If you take Windows security for granted, you might face Nakw Ransomware or any other malicious infection designed to look for flaws and backdoors using which it could slither in unnoticed. When Nakw slithers in, it encrypts files, which means that a special algorithm is employed to change the data within the files. Normally, this is used to lock the files and make them accessible to their creators only. However, cybercriminals have found a way to encrypt files to make them inaccessible to the creators. This is done so that the attackers could demand money from their victims. If you continue reading, you will learn more about the process, and you will also learn how to delete Nakw Ransomware from your operating system. To ensure that you do not face malware in the future, we also share a few practical tips that, hopefully, will help you secure your Windows operating system.
Nakw Ransomware is a clone of Toec Ransomware, Nols Ransomware, Noos Ransomware, and hundreds of other infections that are part of the STOP Ransomware family. They were created using the same code, and it appears that many of them were created by the same attackers. They usually use bundled downloaders, spam emails, or remote access vulnerabilities to drop their malware. It is dropped silently, and because the encryption process is silent too, you are unlikely to discover and remove the threat until it is too late. In fact, Nakw Ransomware is not entirely silent. Once it is executed, it mimics a Windows update notification, and while it is on the screen, the encryption is happening. Afterward, you should find that most – if not all – personal files have the “.nakw” extension attached to their names. This extension can be removed, but there is no reason to do that because your files can be restored that way. In fact, at the time of research, there was no sure way to restore files. Although a tool called “STOP Decryptor” exists (it was created by malware experts and is free to use), it cannot decrypt all versions, and the Nakw variant was not decryptable when we checked last.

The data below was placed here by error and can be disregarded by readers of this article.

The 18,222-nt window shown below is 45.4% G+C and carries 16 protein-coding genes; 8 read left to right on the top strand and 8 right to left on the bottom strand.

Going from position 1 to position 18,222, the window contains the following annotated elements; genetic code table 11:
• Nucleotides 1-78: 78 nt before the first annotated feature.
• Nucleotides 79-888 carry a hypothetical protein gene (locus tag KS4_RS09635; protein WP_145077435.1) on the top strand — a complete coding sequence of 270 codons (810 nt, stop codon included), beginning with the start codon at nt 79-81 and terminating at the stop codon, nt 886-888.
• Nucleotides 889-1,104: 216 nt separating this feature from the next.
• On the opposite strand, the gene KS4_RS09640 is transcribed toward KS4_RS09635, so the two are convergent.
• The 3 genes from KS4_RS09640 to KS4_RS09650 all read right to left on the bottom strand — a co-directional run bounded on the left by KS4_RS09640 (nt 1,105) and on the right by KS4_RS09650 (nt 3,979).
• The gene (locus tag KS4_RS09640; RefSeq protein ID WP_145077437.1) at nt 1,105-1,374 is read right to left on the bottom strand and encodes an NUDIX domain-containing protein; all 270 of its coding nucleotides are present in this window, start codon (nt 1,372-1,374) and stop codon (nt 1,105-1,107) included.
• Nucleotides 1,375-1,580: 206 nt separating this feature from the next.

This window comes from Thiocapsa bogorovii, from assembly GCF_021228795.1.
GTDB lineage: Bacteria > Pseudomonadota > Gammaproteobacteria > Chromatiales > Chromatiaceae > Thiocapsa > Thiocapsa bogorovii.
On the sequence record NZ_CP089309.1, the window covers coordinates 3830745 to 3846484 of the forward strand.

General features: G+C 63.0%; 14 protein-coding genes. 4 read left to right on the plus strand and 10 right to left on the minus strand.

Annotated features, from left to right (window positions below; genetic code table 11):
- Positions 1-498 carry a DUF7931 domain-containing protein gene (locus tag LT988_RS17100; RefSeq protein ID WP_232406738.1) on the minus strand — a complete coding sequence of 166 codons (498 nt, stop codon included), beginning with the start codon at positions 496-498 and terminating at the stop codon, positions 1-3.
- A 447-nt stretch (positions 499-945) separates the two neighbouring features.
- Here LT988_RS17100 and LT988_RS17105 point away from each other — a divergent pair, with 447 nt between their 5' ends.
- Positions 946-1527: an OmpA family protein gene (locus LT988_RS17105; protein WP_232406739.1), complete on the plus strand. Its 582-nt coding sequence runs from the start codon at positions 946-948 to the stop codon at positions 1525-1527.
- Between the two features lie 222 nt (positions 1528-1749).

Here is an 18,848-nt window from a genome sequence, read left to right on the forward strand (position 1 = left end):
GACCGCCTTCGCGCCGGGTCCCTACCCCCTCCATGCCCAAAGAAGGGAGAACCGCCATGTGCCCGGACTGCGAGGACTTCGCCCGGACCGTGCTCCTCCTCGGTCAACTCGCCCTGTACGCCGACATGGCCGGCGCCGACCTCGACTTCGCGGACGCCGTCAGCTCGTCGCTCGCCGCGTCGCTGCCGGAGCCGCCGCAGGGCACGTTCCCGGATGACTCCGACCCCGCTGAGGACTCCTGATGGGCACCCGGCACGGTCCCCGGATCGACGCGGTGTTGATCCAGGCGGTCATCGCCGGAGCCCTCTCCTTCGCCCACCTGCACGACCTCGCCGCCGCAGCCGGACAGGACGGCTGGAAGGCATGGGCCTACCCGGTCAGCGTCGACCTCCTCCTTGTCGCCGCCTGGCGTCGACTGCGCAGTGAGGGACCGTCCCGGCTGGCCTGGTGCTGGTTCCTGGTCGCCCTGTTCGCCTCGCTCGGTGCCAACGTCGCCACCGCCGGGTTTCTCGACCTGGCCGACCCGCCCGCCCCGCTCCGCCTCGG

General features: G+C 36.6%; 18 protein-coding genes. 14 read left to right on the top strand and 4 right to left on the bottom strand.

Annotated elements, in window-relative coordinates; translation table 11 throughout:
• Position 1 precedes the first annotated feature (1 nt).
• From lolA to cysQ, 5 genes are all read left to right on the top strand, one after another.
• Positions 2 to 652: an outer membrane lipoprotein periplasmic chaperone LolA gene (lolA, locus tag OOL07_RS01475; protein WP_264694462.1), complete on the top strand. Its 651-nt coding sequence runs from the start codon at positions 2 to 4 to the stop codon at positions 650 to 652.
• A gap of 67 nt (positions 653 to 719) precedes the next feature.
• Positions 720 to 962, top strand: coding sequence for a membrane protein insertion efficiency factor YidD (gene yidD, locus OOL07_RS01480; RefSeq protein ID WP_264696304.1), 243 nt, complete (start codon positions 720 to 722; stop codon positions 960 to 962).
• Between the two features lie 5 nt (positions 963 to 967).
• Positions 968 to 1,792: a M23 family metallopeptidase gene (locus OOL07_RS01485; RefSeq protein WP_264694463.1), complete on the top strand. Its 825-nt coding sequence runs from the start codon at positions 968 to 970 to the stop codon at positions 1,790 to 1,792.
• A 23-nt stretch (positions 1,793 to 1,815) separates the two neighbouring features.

Obviously, the encryption of files is not the end goal for the creators of Nakw Ransomware. Once files are encrypted, the “_readme.txt” file is dropped, and it informs victims that they need to obtain a unique key and a decryptor to have their files restored. This is not the kind of stuff you can download online because only the creator of the encryptor has the decryptor, unless the encryption algorithm is cracked, but that does not happen too often. Of course, the creator of Nakw Ransomware suggests that they can provide you with the decryptor if you pay a ransom. It is stated that the sum is $490 within the first 72 hours and $980 afterward. To learn about the payment, you are supposed to contact the attackers at firstname.lastname@example.org or email@example.com. Hopefully, you know well enough that contacting cybercriminals is a terrible idea and that paying the ransom does not guarantee anything. More likely than not, you would be left empty-handed if you pay the ransom.
We have a manual Nakw Ransomware removal guide ready for you, but we cannot guarantee that you will be able to follow it successfully. The first step suggests deleting all recently downloaded files, and that is the best option you have if you cannot identify the launcher file. If you know exactly where it is, this will not be a problem for you, but if you cannot find it or eliminate it by deleting recently downloaded files, you will not succeed. What then? Install an automated anti-malware program. This program will have no trouble removing Nakw Ransomware components, and you will also be able to forget about Windows security, because that too will be taken care of. To ensure full protection, always keep security software up-to-date, and avoid opening spam emails or downloading strange files. Also, do not forget to install updates and backup files, because if backups exist – replacements exist.
N.B. If you want to continue discussing the threat, you should add questions to the comments form below.